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After The Death of Luther —

How the Formula Of Concord Was Forged

(Ten Parts)

Part Ten (conclusion)

Lessons From The Formula Of Concord Era

The years after Luther’s death in 1546 are worth studying as a backdrop for the Formula of Concord. We can see many parallels to our present crisis in Lutheranism in America.

The disaster in Germany was long in developing and took many decades to resolve. Some errors began among Lutherans in 1525 and were resolved 50 years later. The liberal trends in the older Lutheran bodies in America began in the 1930’s.

Most of the errors in Luther’s time arose because of unionism, a desire to unite antagonistic confessions by hiding doctrinal differences. Today we find the LCMA and WELS declaring ELCA to be a non-Christian denomination, yet working with ELCA in the areas of worship (“Joy” radio show, Christian Worship, Carthage Conference), evangelism (Church Membership Initiative), leadership (Snowbird conference for WELS-LCMS-ELCA executives and theologians), and ministry (cross-cultural ministry), all funded to a large extent by fraternal benefit societies.

Unionism comes from doctrinal indifference and also causes doctrinal indifference. Melanchthon’s fervent desire for peace and unity caused him to overlook and obscure major Biblical doctrines, then abandon the orthodox position in favor of Romanism and Calvinism. At Wittenberg, indifference toward sound Lutheran doctrine turned into a demonic hatred of Biblical truths. Today we find the same gradual erosion among Lutheran seminary faculties where the anti-Lutheran Church Growth Movement is promoted and defended.

Every false doctrine is either an attack upon the nature of Christ or upon justification by faith. False doctrine always glorifies the Old Adam and seems reasonable, while orthodoxy glorifies God and annoys the Old Adam in us. The modern trends in Lutheranism all come from two bastions of reasonable false doctrine: Fuller Theological Seminary and the Church of Rome.

Doctrinal dishonesty causes immediate peace but long-term strife. Doctrinal clarity, in contrast, causes immediate pain and trouble, but a long-term, godly peace. Today we should not shy away from solving doctrinal problems in the open, with honesty and candor.

Luther, the greatest theologian of the Church, could not prevent weak followers from falling into error. Therefore, we should not consider it a personal failing when someone departs from the faith in spite of our best efforts to restore unity.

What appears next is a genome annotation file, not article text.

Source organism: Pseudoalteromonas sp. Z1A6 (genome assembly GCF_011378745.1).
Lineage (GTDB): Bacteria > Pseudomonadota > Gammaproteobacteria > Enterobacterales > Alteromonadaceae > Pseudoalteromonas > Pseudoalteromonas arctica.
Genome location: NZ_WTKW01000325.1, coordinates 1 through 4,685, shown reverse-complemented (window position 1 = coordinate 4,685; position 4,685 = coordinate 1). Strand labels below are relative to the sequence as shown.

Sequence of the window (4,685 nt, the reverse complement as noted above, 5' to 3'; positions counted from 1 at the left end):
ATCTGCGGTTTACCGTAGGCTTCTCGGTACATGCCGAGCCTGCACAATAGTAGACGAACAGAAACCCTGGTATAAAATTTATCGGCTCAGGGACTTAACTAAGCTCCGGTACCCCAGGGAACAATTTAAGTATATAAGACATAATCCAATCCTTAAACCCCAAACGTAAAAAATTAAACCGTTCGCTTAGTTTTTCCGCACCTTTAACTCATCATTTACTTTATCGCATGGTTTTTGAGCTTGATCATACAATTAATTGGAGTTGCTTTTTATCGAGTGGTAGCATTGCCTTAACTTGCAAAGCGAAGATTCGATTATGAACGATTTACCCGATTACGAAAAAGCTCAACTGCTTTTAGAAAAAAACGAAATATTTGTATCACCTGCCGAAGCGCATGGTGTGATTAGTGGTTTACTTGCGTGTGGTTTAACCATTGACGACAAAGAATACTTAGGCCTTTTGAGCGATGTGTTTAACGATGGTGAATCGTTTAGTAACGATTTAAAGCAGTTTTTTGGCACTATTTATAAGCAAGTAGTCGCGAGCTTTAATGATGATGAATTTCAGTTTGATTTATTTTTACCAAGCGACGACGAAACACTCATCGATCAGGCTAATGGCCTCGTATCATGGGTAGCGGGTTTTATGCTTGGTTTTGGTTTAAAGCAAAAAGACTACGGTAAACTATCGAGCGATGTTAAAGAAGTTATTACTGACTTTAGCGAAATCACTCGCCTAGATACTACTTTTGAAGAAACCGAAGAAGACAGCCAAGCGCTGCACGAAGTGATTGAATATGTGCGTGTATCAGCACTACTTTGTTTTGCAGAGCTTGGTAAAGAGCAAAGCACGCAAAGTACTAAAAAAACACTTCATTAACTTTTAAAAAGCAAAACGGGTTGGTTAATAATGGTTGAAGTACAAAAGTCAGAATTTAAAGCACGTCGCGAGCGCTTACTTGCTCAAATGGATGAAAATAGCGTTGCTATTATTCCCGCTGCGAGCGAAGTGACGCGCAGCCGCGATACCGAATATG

Two of the Formula of Concord authors (Selnecker, Musculus) had doctrinal problems but were corrected. We should never tire of using the most powerful weapon against Satan, the Word of God.

The Gospel is never taught in the absence of the cross. Selnecker was deposed as a pastor and not allowed to live in Leipzig, after the Formula of Concord was published. (Study The Lutheran Hymnal, #292, Selnecker’s hymn, “Lord Jesus Christ, With Us Abide.”) CLC leaders and laity remember the price of taking a stand against unionism and liberalism.

Finally, God can and does work to use the greatest evil to accomplish His will. The debacle of Lutheran doctrine collapsing in the midst of political defeat of Roman Catholics, aided by Lutheran treachery, is a great lesson for anyone who despairs. Out of the political and doctrinal misfortunes, during intense persecution of the faithful, God developed the right leaders to create the Formula of Concord and the Book of Concord.

Lutheran doctrinal clarity, improved and strengthened because of hardships, yielded such great confessional statements as this one from the article on election:

” . . . For few receive the Word and follow it; the greatest number despise the Word, and will not come to the wedding, Matthew 22:3ff. The cause for this contempt for the Word is not God’s foreknowledge {or predestination}, but the perverse will of man, which rejects or perverts the means and instrument of the Holy Ghost, which God offers him through the call, and resists the Holy Ghost, who wishes to be efficacious, and works through the Word, as Christ says, ‘How often would I have gathered you together, and ye would not!’ Matt. 23:37.” (Formula Of Concord, Triglotta, p. 1077)

Lord, keep us steadfast in Thy Word. Amen.

Pastor Gregory L. Jackson